The FCS protects a total amount of deposits up to $250,000 for each account holder for each bank, building society and credit union. Therefore, Peter is covered under the FCS for $150,000 (half the joint account) while Alex is covered for $200,000 (being the sum of $150,000 from the joint account in addition to the $50,000 from his individual account).
How are multiple accounts at the same bank, building society or credit union treated under the FCS?
If an account holder has multiple accounts under the same name at the same bank, building society or credit union, then the total combined amount of these accounts would be covered up to the FCS limit of $250,000.
Mary has three protected accounts under her name with her bank:
- Account A with a balance of $100,000
- Account B with a balance of $100,000
- Account C with a balance of $100,000
Her combined balance is $300,000, however, the FCS only protects a total amount of deposits up to $250,000 per account holder per bank, building society or credit union.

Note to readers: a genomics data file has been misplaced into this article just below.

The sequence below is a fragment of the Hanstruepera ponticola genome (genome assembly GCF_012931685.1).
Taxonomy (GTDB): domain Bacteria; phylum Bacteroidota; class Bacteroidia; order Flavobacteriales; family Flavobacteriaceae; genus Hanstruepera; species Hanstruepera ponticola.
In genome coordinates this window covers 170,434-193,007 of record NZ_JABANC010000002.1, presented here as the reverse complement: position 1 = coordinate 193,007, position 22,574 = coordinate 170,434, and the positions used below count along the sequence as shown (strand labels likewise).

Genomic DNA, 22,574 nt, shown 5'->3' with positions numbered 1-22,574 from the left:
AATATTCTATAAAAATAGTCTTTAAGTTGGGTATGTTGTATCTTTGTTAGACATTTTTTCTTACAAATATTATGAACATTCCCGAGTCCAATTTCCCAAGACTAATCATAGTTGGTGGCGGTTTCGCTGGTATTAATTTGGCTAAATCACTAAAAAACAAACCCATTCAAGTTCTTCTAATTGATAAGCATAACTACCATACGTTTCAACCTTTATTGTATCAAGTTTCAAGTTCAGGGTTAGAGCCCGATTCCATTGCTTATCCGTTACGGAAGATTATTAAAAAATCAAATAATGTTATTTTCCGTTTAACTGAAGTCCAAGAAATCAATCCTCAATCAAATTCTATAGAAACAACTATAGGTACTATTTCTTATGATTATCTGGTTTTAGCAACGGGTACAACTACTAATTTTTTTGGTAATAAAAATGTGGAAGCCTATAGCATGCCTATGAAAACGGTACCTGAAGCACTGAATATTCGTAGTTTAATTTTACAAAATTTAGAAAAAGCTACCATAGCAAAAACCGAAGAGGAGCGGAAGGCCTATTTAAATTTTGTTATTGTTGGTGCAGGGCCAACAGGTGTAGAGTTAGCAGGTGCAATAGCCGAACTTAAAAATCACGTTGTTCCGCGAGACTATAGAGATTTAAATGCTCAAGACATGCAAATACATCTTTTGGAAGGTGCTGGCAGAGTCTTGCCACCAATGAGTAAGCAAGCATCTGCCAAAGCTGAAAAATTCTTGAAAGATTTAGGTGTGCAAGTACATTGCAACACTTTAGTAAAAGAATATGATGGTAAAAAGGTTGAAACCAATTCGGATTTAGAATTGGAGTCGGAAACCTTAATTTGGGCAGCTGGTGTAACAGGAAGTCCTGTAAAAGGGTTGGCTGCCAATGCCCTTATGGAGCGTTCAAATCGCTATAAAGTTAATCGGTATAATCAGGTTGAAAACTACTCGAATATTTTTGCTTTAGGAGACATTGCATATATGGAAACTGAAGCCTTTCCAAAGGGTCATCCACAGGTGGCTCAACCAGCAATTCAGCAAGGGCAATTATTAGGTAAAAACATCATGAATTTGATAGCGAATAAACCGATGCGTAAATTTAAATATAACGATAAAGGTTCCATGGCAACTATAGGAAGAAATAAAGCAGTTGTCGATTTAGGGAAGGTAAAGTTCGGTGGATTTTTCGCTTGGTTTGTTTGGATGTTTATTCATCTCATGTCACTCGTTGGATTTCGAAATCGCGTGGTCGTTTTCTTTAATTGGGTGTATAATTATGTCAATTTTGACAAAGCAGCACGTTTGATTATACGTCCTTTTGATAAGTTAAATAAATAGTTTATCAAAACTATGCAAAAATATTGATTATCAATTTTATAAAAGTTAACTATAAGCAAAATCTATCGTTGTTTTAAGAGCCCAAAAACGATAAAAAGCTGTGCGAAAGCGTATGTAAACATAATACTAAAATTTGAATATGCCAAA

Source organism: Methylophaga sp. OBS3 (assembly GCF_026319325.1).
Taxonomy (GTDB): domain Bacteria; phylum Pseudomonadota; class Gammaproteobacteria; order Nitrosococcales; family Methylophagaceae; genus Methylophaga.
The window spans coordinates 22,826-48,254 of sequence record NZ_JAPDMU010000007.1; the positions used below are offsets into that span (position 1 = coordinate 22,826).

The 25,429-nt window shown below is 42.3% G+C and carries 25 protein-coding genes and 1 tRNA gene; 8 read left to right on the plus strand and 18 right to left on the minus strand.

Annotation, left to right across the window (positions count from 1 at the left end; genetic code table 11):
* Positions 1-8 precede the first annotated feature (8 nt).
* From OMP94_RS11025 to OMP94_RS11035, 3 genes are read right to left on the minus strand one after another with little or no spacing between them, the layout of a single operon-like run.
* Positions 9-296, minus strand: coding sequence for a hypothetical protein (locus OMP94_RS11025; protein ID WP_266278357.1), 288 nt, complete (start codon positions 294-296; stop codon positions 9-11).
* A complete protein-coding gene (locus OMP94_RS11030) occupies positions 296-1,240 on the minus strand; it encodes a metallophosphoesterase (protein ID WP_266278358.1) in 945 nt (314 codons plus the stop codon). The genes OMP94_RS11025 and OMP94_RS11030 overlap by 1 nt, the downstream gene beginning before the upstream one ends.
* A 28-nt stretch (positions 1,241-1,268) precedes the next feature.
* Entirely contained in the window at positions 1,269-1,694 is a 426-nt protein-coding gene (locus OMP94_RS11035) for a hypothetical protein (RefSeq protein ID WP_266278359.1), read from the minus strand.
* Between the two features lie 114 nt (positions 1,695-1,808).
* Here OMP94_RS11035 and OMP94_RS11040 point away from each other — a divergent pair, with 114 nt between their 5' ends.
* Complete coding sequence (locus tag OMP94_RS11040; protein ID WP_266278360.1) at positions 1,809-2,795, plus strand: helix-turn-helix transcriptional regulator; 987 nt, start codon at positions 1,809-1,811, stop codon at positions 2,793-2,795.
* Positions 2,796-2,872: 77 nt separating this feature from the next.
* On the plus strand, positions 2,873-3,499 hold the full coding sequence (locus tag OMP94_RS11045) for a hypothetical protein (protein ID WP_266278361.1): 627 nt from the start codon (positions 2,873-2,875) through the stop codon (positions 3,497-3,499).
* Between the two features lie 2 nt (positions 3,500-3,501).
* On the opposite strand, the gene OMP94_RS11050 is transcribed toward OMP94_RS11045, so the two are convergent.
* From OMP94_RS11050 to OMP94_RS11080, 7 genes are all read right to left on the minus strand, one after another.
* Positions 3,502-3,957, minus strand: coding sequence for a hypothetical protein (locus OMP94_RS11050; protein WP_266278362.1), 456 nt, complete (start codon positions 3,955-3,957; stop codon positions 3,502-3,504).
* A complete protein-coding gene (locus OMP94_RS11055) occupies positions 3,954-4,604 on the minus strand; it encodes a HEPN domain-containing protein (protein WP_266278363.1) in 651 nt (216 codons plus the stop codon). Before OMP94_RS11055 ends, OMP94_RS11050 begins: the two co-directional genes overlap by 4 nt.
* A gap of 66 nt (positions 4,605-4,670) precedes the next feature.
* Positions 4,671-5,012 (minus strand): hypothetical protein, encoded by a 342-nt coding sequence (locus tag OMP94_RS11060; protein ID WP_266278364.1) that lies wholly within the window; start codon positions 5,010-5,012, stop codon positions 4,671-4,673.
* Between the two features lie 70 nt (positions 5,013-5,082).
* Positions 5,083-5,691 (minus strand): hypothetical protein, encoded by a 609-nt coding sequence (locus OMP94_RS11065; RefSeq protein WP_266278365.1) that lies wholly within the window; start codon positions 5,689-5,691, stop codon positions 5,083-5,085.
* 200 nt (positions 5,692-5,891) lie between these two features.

Therefore should the FCS be activated for her bank, Mary would be protected up to $250,000 under the FCS, and the remaining $50,000 would not be protected. However, Mary may be able to claim her remaining $50,000, or at least some of it, in the liquidation of Mary's bank, depending on the assets available. Further information on the liquidation process is available on the Frequently asked questions about the activation, payments and administration of the FCS page.
If I have deposits of up to $250,000 in more than one bank, credit union or building society, will they all be covered under the FCS?
The FCS protects deposits up to $250,000 per account holder at each separate bank, building society or credit union (also known as authorised deposit-taking institutions, or ADIs). So a person can have up to $250,000 in deposit accounts with a number of different ADIs, and they will all be protected by the FCS.